Some of British Columbia's ancient languages are getting
an ultra-modern boost in the hopes that cool technology will appeal
to young aboriginal people.
New language apps for Apple's iPod, iPad
and iPhone devices have been developed for two native languages
in the province: Sencoten, spoken on southern Vancouver Island;
and Halq'emeylem, spoken in the Fraser Valley.
Six more communities are using archives
of recorded words and phrases to build mobile audio dictionaries
with funding help from the province.
"Young people today are distracted
by a lot of technology. They want to text, be on the web and play
games," says Peter Brand, co-ordinator of FirstVoices, which
helped develop the apps. "And so we knew that, if we had any
hope of keeping the language in front of them, it had to be presented
in these ways."
The struggle to keep B.C.'s 34 aboriginal
languages alive becomes more difficult as elders die.
On Vancouver Island's Saanich Peninsula,
for example, only about 10 fluent Sencoten speakers remain.
"We are trying to archive as much
as we can and the key is to make the language accessible to more
people," says Tracey Herbert, executive director of the First
Peoples Heritage, Language and Culture Council.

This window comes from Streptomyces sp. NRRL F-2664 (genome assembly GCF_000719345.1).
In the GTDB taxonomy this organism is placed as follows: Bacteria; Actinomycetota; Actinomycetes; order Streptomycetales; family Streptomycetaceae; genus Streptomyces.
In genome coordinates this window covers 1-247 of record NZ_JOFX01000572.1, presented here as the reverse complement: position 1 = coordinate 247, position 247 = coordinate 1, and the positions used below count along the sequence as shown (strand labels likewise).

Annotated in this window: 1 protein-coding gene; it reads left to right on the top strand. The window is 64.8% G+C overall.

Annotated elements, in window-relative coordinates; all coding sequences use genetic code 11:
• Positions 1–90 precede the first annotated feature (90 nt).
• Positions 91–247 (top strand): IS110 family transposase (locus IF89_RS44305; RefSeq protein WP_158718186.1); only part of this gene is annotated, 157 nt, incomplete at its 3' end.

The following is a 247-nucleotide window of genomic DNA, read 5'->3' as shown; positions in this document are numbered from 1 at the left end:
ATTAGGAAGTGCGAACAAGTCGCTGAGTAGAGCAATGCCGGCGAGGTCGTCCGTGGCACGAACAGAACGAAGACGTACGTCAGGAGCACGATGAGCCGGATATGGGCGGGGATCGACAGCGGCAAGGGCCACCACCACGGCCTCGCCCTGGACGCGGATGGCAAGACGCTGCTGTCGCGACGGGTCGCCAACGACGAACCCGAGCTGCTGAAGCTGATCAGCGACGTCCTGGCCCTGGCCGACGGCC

The apps developed with copious
volunteer time and about $30,000 in funding from the First Peoples
Cultural Foundation are media-rich with audio recordings,
images and videos. While struggling through the correct pronunciation
for words such as grandmother or cat, generic pictures can be replaced
with images from the student's own life.
Brand believes the apps could also be
useful to non-aboriginal people. "It's something a business
person or a politician could carry into a remote First Nations community
and could bone up on a few words or greetings as a courtesy."
As for Herbert, she suggests non-natives
shouldn't be afraid to try the apps.
"Most First Nations people will be
encouraged rather than critical," she says. "It shows
a lot of respect."
The apps can be downloaded for free from
the iTunes store by searching for Sencoten or Halq'emeylem.